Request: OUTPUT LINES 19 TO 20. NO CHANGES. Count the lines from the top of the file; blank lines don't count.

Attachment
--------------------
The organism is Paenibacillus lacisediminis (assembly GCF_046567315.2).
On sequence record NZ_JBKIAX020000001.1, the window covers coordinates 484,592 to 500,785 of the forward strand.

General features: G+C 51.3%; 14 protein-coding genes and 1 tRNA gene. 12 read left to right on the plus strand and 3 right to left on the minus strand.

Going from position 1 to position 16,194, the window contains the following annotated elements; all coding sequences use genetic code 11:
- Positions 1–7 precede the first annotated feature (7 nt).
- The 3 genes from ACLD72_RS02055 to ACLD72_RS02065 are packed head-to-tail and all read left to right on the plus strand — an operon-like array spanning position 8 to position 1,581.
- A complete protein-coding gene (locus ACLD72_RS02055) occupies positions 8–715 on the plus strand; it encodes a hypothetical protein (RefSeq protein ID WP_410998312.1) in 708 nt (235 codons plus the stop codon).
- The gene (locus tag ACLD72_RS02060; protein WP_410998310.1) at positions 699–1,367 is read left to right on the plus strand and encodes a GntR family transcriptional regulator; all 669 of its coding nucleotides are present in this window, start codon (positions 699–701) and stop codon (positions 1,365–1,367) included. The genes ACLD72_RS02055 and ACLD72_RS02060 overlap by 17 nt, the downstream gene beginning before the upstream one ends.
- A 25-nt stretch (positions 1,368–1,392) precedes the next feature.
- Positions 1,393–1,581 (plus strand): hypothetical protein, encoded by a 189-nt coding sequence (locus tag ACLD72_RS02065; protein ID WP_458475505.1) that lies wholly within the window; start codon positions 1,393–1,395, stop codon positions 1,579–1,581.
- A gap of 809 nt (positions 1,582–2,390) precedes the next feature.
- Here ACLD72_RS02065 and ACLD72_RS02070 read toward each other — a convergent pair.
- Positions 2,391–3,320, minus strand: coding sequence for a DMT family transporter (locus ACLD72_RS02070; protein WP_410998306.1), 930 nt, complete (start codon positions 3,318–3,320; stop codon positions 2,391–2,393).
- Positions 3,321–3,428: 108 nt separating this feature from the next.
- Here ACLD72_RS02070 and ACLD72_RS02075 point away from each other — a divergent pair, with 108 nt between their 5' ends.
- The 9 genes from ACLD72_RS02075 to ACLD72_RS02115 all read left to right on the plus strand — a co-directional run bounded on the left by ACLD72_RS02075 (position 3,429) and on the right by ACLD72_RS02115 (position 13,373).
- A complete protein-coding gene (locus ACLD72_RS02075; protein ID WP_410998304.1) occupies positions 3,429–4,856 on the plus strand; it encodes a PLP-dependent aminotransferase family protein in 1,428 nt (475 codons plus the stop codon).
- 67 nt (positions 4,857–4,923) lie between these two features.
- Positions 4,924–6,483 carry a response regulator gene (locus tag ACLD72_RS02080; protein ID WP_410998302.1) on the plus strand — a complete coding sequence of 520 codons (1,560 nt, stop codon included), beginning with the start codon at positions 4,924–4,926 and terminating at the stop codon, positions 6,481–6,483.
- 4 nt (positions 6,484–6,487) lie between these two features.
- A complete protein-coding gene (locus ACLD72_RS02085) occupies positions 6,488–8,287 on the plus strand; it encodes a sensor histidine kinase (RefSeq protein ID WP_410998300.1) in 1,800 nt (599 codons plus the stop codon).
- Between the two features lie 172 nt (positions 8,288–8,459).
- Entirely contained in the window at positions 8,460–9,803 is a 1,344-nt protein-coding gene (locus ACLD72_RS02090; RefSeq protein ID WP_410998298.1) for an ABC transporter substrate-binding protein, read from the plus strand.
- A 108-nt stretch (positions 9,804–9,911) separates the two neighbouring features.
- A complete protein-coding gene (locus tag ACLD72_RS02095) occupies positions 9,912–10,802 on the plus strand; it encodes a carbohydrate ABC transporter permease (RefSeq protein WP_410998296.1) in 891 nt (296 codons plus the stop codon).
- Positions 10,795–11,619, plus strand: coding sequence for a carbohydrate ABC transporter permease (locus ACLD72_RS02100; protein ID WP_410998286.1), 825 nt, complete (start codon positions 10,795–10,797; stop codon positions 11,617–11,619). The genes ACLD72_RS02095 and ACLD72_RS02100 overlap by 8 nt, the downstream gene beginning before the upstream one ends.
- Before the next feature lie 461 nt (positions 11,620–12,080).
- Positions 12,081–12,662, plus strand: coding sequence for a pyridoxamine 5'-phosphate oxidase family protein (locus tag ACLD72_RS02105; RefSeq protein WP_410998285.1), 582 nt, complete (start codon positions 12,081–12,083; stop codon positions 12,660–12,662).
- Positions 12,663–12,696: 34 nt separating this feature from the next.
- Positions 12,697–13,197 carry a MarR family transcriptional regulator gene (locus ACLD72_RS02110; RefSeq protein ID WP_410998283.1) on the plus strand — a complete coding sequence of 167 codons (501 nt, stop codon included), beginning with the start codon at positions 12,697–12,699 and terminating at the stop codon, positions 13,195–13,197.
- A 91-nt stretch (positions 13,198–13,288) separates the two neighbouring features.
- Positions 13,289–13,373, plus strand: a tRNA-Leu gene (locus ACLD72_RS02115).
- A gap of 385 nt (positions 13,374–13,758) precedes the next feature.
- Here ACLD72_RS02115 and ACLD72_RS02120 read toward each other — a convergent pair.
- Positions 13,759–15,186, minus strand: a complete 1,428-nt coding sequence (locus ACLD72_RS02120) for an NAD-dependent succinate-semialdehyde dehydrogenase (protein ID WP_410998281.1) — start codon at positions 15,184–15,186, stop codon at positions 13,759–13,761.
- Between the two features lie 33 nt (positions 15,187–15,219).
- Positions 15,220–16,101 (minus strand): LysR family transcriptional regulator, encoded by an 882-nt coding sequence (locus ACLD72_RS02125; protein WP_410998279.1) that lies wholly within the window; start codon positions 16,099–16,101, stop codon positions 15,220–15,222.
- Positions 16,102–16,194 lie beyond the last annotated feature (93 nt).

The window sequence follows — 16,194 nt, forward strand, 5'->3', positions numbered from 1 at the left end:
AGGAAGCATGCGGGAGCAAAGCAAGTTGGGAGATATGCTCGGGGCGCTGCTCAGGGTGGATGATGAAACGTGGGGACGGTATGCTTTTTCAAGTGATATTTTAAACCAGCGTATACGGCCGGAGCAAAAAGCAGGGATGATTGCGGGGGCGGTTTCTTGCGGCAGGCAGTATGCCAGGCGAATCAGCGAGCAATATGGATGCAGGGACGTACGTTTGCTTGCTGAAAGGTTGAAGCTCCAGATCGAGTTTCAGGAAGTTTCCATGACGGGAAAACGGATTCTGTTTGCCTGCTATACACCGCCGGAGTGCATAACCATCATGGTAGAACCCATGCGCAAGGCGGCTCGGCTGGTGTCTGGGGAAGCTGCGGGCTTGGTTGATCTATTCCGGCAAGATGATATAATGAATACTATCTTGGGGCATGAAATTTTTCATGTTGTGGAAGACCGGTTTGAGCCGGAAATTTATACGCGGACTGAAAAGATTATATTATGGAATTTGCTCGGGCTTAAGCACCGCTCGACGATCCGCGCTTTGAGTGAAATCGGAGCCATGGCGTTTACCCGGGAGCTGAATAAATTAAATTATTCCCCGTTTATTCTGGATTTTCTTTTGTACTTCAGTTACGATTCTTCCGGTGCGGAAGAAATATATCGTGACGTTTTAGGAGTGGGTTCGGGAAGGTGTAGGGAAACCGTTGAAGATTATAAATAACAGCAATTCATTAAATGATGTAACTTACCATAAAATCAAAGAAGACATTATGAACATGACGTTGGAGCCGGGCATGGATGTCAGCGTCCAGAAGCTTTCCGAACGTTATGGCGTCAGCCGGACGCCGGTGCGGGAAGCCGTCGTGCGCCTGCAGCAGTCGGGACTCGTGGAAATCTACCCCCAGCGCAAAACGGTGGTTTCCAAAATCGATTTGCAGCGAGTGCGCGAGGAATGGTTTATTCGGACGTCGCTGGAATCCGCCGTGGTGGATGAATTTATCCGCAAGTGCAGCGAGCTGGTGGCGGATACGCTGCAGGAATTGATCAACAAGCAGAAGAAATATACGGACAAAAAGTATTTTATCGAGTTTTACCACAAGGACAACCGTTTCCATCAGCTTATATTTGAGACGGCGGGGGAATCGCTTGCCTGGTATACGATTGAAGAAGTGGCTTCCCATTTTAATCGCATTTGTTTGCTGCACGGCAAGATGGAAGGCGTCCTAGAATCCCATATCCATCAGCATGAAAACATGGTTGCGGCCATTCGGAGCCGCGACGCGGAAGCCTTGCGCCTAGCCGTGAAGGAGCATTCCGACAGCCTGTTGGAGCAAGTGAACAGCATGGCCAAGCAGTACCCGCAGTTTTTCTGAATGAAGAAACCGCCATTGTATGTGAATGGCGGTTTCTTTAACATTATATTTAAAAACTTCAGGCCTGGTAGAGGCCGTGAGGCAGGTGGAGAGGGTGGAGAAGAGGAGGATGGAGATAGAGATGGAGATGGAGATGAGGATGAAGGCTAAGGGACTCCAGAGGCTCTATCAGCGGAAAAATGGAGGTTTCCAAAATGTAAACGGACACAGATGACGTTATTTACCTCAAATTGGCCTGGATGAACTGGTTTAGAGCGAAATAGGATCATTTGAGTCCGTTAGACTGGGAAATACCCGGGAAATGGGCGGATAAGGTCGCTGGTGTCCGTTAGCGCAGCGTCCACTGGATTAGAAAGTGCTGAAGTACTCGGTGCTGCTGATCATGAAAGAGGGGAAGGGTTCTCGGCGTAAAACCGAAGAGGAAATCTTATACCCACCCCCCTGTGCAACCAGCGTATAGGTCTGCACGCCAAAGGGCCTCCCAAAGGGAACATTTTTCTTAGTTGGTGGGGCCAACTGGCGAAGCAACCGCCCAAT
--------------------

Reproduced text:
- Positions 4,924–6,483 carry a response regulator gene (locus tag ACLD72_RS02080; protein ID WP_410998302.1) on the plus strand — a complete coding sequence of 520 codons (1,560 nt, stop codon included), beginning with the start codon at positions 4,924–4,926 and terminating at the stop codon, positions 6,481–6,483.
- 4 nt (positions 6,484–6,487) lie between these two features.